The Chair: Senator, may I go to Senator Andreychuk? We can come back to you for a third round.
Senator Joyal: I was looking at Senator Andreychuk because I do not want to put her on the spot — and I apologize to Mr. Gilmour — but I remember very well the discussion we had at previous meetings of this former committee on this issue.
The Chair: You have certainly given her a hint on where she might go with this.
Senator Joyal: No, no, I do not want to put words in her mouth.
Senator Andreychuk: We went through the special advocate or amicus curiae or anything else you were going to put in there so that there would be some review of a private investigation. Basically, it is confidential, and our system needs to be scrutinized in a democracy as much as individuals need to be. However, there were a lot of problems with the special advocate. Who gets on to the special advocate list? How are you curtailed in your activity? There was a push- back from lawyers who found it very difficult.
Are there any other ways in this system, other than the review that you are talking about, through which we can be assured that the system works, as contemplated in the act?
Mr. Gilmour: As the statute is currently worded, I would say no. The mandatory parliamentary review set out in the bill would be the primary mechanism for assessing the utility and need for the recognizance with conditions and the investigative hearing.
Senator Andreychuk: It has been some time since I have looked at witnesses brought before courts. Is the person being brought before an investigative hearing somewhat like they would be when you hold a witness? They have access to counsel, right? Here, they would not.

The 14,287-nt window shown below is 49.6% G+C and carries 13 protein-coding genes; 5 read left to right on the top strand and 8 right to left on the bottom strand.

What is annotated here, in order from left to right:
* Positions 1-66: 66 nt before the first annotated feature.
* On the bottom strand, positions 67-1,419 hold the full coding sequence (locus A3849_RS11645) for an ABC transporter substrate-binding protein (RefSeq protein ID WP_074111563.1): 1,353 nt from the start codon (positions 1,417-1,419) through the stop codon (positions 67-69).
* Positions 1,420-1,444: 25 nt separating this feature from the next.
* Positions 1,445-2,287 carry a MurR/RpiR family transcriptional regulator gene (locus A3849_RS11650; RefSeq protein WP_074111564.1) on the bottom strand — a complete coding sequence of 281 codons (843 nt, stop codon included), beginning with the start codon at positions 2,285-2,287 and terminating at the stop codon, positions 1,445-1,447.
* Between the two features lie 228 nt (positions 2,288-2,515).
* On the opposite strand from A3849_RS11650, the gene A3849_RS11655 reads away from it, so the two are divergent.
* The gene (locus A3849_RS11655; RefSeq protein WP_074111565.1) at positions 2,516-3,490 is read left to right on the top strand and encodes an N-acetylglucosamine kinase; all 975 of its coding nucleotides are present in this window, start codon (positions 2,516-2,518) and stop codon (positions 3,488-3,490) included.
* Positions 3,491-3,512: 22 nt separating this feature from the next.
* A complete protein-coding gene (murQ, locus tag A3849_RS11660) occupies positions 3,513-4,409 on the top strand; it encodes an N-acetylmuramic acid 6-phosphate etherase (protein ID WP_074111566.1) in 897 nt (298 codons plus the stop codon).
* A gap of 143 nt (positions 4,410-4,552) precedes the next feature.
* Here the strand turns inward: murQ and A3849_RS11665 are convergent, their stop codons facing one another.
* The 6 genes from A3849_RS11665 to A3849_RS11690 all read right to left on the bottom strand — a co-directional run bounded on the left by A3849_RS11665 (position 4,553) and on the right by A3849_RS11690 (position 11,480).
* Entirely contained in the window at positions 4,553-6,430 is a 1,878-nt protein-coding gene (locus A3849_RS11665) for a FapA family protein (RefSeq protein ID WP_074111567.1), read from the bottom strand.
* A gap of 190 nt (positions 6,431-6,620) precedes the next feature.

Mr. Gilmour: The investigative hearing provision specifically states that the person has the right to counsel. That safeguard was put in back in 2001. It is specifically set out, along with other guarantees for the person's rights.
For example, he is not required to divulge any information that might be governed by the law of privilege or any law relating to non-disclosure of information. That is also set out in the investigative hearing. There are fairly robust safeguards for the protection of the individual who does answer questions at an investigative hearing.
Senator Andreychuk: He would know the scope of the use of that information, that it cannot be used against him, et cetera, in a trial?
Mr. Gilmour: That is right. As I mentioned, there is a very robust provision that prevents the use of any answer that the person may give at the investigative hearing against the person in any criminal proceeding. As I mentioned, the Supreme Court expanded that, in the Air India case in 2004, to include extradition and deportation hearings as well. Also, anything derived from the information the person provides cannot be used against that person in any criminal proceeding or extradition or deportation hearing.
The only exception set out in the statute is in the cases of perjury or giving contradictory evidence because you want to be able to protect the integrity of the criminal justice system.